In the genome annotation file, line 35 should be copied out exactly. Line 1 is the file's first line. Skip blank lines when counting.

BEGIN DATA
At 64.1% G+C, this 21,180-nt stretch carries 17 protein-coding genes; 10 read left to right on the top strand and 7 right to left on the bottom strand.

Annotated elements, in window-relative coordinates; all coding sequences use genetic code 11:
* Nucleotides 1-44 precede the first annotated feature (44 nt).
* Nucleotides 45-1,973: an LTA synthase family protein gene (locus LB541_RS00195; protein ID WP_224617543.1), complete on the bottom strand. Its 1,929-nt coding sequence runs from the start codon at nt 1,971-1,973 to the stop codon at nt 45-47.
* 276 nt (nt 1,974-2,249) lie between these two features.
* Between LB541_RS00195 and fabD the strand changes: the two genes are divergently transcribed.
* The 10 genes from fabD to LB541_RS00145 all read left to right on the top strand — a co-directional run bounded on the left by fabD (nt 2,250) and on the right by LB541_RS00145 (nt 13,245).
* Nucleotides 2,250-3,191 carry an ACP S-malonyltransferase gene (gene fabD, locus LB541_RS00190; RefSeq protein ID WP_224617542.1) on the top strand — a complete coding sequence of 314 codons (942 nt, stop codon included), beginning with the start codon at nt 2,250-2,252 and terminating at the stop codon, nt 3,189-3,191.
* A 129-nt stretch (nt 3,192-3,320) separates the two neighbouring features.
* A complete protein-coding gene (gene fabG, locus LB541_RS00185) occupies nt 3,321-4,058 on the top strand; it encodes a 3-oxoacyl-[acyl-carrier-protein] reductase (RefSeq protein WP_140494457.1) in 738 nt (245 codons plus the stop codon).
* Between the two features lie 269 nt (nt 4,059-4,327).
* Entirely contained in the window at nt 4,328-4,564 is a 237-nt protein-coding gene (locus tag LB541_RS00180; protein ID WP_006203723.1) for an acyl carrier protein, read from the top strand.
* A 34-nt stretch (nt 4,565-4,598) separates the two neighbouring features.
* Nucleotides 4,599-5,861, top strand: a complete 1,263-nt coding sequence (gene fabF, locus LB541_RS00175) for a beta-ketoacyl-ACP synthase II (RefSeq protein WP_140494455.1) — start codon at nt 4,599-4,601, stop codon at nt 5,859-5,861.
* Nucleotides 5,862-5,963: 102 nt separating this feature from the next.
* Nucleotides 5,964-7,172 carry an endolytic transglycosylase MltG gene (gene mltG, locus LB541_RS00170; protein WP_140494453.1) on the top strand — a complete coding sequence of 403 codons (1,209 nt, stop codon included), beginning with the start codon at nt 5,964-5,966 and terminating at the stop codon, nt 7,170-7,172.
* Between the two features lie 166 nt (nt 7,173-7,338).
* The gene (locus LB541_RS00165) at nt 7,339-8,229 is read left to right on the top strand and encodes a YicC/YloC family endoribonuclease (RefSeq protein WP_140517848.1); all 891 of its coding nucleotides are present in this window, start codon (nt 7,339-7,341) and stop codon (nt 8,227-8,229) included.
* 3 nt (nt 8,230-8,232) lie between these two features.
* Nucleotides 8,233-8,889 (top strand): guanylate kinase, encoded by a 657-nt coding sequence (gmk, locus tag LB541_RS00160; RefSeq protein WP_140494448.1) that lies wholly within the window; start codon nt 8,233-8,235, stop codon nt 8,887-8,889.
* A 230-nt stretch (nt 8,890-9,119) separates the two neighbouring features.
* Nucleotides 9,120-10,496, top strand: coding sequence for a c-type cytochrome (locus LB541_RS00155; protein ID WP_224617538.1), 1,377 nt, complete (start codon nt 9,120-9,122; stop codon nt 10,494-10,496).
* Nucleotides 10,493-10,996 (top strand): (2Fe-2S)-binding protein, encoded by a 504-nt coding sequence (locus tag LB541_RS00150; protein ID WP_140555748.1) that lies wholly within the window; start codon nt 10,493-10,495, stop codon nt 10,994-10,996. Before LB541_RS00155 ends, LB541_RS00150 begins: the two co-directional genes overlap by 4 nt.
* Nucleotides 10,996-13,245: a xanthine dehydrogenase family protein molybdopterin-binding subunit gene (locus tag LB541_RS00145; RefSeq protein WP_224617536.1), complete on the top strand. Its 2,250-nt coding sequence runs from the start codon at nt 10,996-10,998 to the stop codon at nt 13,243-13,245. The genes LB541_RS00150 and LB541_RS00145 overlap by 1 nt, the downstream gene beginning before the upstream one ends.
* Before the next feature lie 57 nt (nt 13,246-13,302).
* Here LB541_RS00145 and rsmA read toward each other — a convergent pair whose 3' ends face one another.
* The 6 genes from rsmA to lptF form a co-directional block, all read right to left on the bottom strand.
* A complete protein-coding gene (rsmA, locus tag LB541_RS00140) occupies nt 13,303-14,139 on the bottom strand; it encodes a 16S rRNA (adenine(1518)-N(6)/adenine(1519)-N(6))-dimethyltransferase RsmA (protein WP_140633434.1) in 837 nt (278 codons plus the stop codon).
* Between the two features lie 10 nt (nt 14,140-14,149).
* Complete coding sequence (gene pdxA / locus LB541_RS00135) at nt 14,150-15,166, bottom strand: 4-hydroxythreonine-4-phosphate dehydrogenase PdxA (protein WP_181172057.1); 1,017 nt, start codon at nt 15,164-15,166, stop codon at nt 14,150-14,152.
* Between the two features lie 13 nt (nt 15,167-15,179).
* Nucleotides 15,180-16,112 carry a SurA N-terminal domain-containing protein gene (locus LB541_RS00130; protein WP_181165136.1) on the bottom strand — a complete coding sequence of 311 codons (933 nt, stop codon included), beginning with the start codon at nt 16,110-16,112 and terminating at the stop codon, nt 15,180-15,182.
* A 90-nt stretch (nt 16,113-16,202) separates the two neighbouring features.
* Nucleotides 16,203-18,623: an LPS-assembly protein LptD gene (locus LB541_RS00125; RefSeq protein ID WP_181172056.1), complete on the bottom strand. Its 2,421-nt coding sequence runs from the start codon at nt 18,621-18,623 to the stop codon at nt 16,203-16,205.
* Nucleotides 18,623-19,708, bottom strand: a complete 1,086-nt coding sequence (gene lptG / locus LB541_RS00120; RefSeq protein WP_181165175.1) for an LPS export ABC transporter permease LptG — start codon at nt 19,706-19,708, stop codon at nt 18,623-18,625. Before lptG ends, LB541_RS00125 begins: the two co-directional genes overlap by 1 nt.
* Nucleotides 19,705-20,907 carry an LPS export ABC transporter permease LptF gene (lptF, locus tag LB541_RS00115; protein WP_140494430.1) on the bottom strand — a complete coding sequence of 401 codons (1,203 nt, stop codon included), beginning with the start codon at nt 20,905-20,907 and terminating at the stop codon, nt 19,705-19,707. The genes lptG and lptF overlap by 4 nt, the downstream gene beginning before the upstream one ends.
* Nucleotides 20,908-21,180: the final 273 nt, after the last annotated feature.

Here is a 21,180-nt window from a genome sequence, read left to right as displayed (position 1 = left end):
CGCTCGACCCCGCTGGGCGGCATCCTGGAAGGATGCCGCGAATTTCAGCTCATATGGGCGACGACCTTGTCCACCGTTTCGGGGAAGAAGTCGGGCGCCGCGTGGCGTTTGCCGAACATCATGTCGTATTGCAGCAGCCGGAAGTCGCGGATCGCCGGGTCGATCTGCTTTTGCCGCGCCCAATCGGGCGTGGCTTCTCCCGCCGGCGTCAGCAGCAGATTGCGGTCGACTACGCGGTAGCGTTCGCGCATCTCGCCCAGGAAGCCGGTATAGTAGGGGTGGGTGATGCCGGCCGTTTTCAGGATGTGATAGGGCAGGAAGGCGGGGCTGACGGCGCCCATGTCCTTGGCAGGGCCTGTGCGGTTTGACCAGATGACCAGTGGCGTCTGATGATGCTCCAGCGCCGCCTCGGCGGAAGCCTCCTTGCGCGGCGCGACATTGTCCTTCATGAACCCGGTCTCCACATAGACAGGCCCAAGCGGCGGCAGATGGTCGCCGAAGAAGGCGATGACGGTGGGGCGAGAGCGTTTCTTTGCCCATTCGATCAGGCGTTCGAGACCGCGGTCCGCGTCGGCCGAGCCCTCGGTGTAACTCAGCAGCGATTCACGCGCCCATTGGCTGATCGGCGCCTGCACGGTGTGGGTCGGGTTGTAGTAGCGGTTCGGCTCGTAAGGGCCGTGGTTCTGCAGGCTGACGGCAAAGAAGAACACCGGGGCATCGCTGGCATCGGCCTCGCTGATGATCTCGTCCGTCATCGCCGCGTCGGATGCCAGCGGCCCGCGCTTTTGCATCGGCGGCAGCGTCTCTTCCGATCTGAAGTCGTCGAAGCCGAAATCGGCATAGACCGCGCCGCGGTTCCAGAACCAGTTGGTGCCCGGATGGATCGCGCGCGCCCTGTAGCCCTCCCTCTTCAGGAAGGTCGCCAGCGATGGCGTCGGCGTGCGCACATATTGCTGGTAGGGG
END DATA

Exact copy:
* Nucleotides 18,623-19,708, bottom strand: a complete 1,086-nt coding sequence (gene lptG / locus LB541_RS00120; RefSeq protein WP_181165175.1) for an LPS export ABC transporter permease LptG — start codon at nt 19,706-19,708, stop codon at nt 18,623-18,625. Before lptG ends, LB541_RS00125 begins: the two co-directional genes overlap by 1 nt.